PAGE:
Yesterday morning, I got up at the crack of dawn. Oh, actually around 4:15 a.m., and walked the perimeter of Cloudcroft, with not a single person besides me awake. Just a few cats, a skunk and some overly eager birds. The air was cool, and the pine scent in the air mixed with the faint smell of bread baking down at the Mountain Top Mercantile intoxicating. This is MY time — my early morning walks alone are my church, my meditation. I love taking walks and hikes with my husband, but I must have this alone time before the day starts, when I really can focus JUST on nature, on taking one step in front of the other, and taking every sight, smell and sound in wholeheartedly.
After my walk, I made us some breakfast of scrambled eggs with pico de gallo, a blueberry scone for me and cherry jam on toast for Christian, along with coffee made on an old percolator on the oventop in the cabin kitchen. Afterward, we went down to the Jamocha Bean coffee house to catch up on a “big-city” coffee (i.e. Americanos) and emails at the only free wi-fi spot in the village. Then we took the long and winding road (and I DO mean long, and I do mean winding) to Bluff Springs, a hiking area with a nice little waterfall and trails. The sound of the trickling water and the gorgeous flora and fauna surrounding it are well worth the annoying 35 mph speed limit to get there 😉
After we returned back to the cabin, we made lunch of the last of the Mountain Top garlic cheese bread, again making our “poor-man’s panini” with muenster cheese, jalapenos and chicken left over from the previous evening. Added to that the rest of the salad we had, and a slice of cherry pie for dessert. The LAST slice of cherry pie from the High Rolls Cherry Festival. But we do have our own cherries and I have a BUNCH of ideas for those cherries, which taste 10 times better than the best cherries from the grocery store.
Which leads me to this question…do foods actually taste better when eaten at a place you love, or a place with wonderful memories, like Cloudcroft is for me? I mean, if I took that same piece of cherry pie and took it back to El Paso or even just down the hill to Alamogordo, would it be as good? I don’t think so. I think we all associate different foods with different places, and those foods ONLY taste their best at the places we associate them with. For example, cherry or apple pie in Cloudcroft, as well as potato bread; Schweinebraten and smoked mackerel in Rohr, Bavaria; sushi in La Jolla, Calif.; Lobster roll at a clam shack in Wellfleet, Mass.; etc. There are just some foods I associate with some places, and can’t replicate the experience or the enjoyment anywhere else.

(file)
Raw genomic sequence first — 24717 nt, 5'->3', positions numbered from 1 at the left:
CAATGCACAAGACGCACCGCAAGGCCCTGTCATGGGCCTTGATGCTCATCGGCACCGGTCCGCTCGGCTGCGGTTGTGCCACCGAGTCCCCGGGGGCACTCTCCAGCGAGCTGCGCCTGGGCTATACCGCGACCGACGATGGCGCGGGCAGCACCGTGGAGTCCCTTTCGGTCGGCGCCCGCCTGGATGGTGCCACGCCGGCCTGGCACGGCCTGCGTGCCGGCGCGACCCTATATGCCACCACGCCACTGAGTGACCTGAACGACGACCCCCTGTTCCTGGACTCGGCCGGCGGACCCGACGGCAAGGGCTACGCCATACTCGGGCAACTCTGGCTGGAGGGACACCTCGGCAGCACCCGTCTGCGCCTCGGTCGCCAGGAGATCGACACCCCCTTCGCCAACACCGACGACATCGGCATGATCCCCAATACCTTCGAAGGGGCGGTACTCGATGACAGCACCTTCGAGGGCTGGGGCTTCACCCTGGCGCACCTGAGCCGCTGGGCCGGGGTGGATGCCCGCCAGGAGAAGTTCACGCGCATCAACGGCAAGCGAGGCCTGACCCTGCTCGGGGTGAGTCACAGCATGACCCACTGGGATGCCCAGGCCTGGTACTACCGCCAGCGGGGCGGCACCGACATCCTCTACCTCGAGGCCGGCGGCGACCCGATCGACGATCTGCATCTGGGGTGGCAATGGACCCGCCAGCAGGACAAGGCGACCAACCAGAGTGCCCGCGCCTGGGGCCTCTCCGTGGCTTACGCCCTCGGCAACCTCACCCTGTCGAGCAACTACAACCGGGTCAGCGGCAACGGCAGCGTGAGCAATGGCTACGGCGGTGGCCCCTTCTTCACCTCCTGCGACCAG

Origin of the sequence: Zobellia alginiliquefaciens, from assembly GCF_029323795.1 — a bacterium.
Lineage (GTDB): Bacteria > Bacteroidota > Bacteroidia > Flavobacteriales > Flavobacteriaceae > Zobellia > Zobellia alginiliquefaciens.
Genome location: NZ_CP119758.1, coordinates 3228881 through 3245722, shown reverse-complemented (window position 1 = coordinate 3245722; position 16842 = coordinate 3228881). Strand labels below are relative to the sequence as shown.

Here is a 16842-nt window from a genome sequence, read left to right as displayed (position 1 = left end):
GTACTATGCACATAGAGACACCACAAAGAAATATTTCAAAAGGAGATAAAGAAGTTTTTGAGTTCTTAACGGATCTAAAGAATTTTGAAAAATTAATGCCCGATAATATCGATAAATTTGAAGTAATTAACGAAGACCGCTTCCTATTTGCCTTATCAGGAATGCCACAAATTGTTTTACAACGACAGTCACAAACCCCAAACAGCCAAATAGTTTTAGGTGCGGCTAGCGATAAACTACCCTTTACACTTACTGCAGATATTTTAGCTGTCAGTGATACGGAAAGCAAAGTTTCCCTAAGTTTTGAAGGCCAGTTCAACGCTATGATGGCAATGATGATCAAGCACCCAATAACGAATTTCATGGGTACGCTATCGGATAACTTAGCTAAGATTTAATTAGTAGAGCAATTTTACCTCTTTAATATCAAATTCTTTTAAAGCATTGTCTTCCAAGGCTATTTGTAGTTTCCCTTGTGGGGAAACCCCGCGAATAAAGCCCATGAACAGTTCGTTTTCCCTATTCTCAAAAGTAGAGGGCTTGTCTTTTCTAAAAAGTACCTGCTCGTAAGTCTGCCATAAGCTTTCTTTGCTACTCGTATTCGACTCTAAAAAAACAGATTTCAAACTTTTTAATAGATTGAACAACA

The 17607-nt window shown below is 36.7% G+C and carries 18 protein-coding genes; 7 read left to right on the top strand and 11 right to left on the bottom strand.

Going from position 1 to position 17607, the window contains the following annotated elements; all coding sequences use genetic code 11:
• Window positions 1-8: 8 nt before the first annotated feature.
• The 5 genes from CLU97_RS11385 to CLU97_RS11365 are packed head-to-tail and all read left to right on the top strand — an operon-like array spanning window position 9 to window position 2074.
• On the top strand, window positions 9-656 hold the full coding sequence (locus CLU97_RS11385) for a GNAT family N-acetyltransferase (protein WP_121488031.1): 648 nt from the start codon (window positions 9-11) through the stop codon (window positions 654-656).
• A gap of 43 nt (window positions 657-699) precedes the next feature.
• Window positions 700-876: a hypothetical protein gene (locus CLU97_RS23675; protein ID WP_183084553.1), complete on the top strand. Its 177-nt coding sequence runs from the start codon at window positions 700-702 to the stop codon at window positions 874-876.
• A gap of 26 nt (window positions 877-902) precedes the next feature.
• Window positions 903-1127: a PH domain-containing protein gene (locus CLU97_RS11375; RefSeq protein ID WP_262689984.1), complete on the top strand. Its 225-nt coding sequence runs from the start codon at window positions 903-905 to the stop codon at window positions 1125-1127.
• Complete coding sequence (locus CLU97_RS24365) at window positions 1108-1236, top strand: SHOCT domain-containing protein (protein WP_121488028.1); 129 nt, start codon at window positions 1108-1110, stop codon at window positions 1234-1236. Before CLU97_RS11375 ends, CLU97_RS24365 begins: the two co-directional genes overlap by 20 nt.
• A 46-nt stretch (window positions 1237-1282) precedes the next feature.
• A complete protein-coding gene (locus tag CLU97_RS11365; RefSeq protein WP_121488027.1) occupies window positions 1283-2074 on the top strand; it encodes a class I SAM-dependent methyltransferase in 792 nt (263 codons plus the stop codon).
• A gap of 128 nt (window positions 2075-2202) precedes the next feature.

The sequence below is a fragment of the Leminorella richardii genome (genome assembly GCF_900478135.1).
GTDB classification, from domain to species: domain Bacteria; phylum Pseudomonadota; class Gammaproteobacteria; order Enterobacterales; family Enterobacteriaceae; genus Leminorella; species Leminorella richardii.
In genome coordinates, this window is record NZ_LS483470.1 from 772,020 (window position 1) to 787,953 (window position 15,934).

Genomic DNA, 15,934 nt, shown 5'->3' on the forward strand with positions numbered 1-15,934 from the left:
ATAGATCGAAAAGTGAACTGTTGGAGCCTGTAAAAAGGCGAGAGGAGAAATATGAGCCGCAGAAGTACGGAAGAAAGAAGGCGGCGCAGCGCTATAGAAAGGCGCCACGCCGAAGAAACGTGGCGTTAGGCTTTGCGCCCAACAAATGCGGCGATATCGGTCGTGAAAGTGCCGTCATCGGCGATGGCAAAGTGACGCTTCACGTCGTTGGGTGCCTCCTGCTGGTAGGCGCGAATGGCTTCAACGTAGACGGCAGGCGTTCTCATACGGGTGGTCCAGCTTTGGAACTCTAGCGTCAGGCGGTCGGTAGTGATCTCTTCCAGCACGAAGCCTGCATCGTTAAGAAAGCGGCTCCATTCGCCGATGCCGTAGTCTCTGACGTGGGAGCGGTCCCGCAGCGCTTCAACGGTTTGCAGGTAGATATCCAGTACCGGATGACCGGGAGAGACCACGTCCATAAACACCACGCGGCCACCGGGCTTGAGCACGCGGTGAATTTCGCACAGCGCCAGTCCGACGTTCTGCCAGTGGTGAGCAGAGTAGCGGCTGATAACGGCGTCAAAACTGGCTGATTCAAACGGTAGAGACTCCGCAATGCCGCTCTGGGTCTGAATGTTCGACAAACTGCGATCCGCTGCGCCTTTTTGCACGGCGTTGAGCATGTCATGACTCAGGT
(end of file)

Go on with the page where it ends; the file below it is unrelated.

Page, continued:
Even the great potato bread and Tigua Indian bread I bought and froze to take down here to El Paso. It won’t have the same mouth feel, the same feel-good factor or the same aroma as it did sitting there in the Mountain Top or on a table under the pinon trees in High Rolls. But at least it’s a reminder of the simple life.
Speaking of the simple life: That is why I adore Cloudcroft so much. Everything is so amazingly simple! It’s just you and nature and the interaction… if you allow it. I really feel so sorry for those tourists (you know who they are. The ones who stay in town to shop all day, eat all their meals at a restaurant, and remain with their cell phones stuck to their ears the entire time) who don’t go up to Cloudcroft and enjoy it for what it’s meant for, and that is to get away from technology, angst and cynicism. It’s all about enjoying the beauty of nature and to get in touch with yourself, not depend on a restaurant, or a shop, or constant contact with the office to validate your existence. To me, I am validated and feel a “part of” just by walking in a hidden meadow, listening to the wind whip through the trees and looking at the minute details of a leaf, a flower or how a shadow can create a word…
After lunch, the carb overload, the cool air and the down comforters beckoned us to take a nap, which lasted almost two hours. Then we packed up and left our little cabin in the woods, back to the flatlands, and to “reality.”
We didn’t want to dig into our stash of Cloudcroft bread too early on, since we won’t make it back up to the mountains for another month or so, so we dug up what we had left in the fridge in El Paso and made some “Everything But the Kitchen Sink” penne, meaning penne with sauteed zucchini, garlic, tomatoes, parsley, olive oil, crushed dried chiles, a bit of ketchup and a splash of vinegar. Oh, and a few spoonfuls of leftover sauerkraut! And that was dinner. God, what I would have done for just a slice of cherry pie. But I knew it just wouldn’t taste the same.